• I would agree that one has to be careful not to let setting dominate a story or distract from it. It’s like research in historical fiction or including scientific fact in one’s science fiction. It’s possible to include so much that you’re writing about the place, the research, or the science and not telling a story. That said, I think a sense of setting helps place a story in context.

      I recognize that many writers live in fear of forgetting some detail if they don’t write it down instantly and I used to be like that myself. I found it very liberating to let that go. I think the first time I realized I could give myself a little more leeway was when I inadvertently deleted an entire scene from a short story I was writing. I freaked out, but there was no choice but to write it down again. I was just as happy if not more happy with the new version.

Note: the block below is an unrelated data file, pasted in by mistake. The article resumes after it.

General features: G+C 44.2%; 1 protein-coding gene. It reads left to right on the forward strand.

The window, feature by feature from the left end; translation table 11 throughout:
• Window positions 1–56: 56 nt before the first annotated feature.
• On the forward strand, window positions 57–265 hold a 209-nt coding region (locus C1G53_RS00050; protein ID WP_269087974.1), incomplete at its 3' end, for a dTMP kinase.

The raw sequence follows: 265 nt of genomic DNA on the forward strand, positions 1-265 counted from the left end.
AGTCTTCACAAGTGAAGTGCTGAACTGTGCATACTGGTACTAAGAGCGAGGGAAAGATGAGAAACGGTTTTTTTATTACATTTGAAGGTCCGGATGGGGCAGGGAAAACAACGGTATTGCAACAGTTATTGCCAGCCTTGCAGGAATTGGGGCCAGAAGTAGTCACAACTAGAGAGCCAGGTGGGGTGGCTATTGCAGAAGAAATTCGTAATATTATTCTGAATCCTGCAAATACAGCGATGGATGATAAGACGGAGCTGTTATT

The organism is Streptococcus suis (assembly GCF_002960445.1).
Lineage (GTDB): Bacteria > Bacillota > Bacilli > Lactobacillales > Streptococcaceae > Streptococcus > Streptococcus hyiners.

When I’m driving, I’m not really composing. I’m visualizing an event. Although I’m making it up as I go, the experience feels more like memory. The more I allow myself to re-live that memory, the easier it is when I sit down to compose to pull out the important details and discard those that don’t move the story forward or enhance it.

  3. That is a glorious (albeit very long) commute. I love that part of the country too. Did some work in the region as an archaeologist in the ’90s. Of course you can’t get everything into a single book, but Kartchner Caverns and the quaint mining town of Bisbee are my two favorite destinations when I travel through there.

    Right now my WIP is centered on the Gila Wilderness but does range widely from there taking in the beauty of Southern NM. I will probably have a similar list of special locations when I am done. It is hard not to be inspired by the West. Like the Northern NM sunset last night….whoa was that beautiful.